Some tours begin in the heart of New York City, Times Square. Autumn may very well be the best time of the year to visit, the summer crowds have left and the holiday crowds have not yet arrived. Whether you want to wander Central Park to see the changing leaves, shop along Fifth Avenue, enjoy days of sightseeing and evenings of world class theater, New York City is the place for it all.
From here, some of our tour clients can board the Royal Princess®, the newest member of the Princess fleet and she is sure to delight. Christened by Her Royal Highness, The Duchess of Cambridge, on June 13, 2013, the ship features exciting new innovations and signature features.
After a few days in New York, the Royal Princess often sails to the port of Newport, Rhode Island. It was here that the great merchant princes and robber barons of the Gilded Age erected the elaborate summerhouses they so ingenuously dubbed “cottages.”
Other ports can include Boston, Massachusetts. It is a city every American should visit at least once. Follow the Freedom Trail along three of the most historic miles in the country. See the site of the Boston Tea Party, trace the route of Paul Revere’s famous ride, and stand on the bridge where Minutemen fired “the shot heard ’round the world.”
From Boston, cruises can sail to Bar Harbor, Maine. The wealthy flocked to Bar Harbor at the turn of the century, building Newport-style “cottages” that turned the quaint New England town into a fashionable summer resort. You can’t go to Bar Harbor and not indulge in the infamous Bar Harbor Bar, a chocolate-dipped ice cream sandwich made with soft chocolate chip cookies.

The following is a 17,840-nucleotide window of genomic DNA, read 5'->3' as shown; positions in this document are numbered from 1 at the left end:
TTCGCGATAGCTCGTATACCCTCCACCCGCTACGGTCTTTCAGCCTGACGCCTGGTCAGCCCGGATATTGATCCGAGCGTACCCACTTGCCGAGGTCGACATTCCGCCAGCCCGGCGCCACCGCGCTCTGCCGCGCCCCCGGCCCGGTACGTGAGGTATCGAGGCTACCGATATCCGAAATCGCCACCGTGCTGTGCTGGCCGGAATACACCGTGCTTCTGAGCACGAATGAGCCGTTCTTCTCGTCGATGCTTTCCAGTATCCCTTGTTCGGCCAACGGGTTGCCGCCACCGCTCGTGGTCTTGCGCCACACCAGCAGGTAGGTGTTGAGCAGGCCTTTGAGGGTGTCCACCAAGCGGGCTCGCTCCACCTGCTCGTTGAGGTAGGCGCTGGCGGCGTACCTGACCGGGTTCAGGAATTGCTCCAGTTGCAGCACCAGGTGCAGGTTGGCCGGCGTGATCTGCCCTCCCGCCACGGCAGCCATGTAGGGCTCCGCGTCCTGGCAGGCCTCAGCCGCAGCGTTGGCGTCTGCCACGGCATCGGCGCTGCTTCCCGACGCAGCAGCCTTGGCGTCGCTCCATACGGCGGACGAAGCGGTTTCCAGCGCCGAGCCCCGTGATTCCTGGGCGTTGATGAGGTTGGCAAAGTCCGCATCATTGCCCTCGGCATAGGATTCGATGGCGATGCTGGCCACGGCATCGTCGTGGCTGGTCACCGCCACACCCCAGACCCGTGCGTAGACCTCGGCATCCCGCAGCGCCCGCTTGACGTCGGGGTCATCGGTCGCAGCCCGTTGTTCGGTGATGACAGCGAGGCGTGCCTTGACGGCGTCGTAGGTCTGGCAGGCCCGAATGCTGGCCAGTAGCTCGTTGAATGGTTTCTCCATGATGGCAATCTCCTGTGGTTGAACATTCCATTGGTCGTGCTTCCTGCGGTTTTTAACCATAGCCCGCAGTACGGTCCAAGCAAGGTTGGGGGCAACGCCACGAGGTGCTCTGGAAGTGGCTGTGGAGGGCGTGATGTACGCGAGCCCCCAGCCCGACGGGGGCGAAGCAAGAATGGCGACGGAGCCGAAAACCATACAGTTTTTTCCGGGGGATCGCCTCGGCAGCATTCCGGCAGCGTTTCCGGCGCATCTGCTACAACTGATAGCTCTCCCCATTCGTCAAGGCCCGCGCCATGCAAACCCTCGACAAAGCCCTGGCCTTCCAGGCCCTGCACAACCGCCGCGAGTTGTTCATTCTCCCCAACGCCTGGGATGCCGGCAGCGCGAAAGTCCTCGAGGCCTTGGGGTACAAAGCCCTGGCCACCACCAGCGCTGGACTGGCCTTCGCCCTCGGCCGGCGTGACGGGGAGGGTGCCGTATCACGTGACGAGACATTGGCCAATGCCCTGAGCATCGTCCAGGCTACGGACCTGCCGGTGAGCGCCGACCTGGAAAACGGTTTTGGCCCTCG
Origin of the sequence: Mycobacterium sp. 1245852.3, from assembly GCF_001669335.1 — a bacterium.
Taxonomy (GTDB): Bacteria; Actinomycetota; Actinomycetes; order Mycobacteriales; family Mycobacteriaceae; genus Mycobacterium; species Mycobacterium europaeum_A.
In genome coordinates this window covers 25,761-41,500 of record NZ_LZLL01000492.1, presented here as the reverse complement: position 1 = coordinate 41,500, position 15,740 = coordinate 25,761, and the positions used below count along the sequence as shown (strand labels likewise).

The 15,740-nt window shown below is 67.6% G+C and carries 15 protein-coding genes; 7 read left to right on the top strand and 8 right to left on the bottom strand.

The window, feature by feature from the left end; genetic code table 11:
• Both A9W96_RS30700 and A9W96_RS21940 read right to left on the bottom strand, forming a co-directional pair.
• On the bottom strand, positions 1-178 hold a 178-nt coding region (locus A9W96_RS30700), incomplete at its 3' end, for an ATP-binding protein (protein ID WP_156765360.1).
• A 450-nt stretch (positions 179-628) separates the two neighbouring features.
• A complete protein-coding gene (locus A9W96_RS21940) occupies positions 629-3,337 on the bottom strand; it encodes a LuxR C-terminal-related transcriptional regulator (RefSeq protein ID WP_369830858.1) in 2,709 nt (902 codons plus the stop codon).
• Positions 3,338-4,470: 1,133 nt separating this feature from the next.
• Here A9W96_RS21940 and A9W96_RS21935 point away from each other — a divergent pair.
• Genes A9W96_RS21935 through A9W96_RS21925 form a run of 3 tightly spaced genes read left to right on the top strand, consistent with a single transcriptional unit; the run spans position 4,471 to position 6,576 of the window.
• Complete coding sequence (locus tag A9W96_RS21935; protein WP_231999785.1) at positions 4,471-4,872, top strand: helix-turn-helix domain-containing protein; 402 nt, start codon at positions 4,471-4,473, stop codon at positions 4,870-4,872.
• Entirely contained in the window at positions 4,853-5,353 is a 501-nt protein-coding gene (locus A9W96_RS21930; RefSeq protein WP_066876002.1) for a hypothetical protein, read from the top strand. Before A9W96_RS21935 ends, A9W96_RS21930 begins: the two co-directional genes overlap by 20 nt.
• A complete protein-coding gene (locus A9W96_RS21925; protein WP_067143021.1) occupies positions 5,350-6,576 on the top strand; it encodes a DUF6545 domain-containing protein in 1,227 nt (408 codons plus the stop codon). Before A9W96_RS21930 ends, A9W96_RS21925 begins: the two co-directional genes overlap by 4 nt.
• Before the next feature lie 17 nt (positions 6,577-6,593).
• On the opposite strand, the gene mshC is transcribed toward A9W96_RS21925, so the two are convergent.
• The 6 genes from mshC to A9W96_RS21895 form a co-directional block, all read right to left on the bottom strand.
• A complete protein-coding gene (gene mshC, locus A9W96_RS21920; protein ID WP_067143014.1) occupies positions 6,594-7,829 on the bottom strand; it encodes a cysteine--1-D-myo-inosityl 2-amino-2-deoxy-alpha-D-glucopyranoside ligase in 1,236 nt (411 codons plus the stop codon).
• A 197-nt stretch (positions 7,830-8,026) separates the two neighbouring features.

After that, cruises can head up to Canada and dock in St. John New Brunswick, Canada’s oldest settlement is the gateway to the scenic wonders of New Brunswick. One of Canada’s oldest provinces, New Brunswick remains remarkably unspoiled: 85 percent of the province remains unsettled. Nature also blessed the area with one of her most astonishing phenomena: the reversing River Rapids. The fierce tides of the Bay of Fundy rise with such force that they actually cause the St. John River to reverse direction and its waters to flow upstream.
Halifax, Nova Scotia is typically the last port. Halifax was once Great Britain’s major military bastion in North America. The beautifully restored waterfront buildings of Halifax’s Historic Properties recall the city’s centuries-old maritime heritage. Stroll the waterfront, and you may find Nova Scotia’s floating ambassador, the schooner Bluenose II, tied up to Privateer’s Wharf, just as old sailing ships have done for over 200 years. Halifax is also the gateway to Nova Scotia’s stunning scenery, including famous Peggy’s Cove, where surf-pounded granite cliffs and a solitary lighthouse create an unsurpassed scene of rugged natural beauty.
Whether you are a return visitor to the east coast of North America or experiencing it’s history for the first time, you will be sure to have a great time with us. For more information, contact us at email@example.com.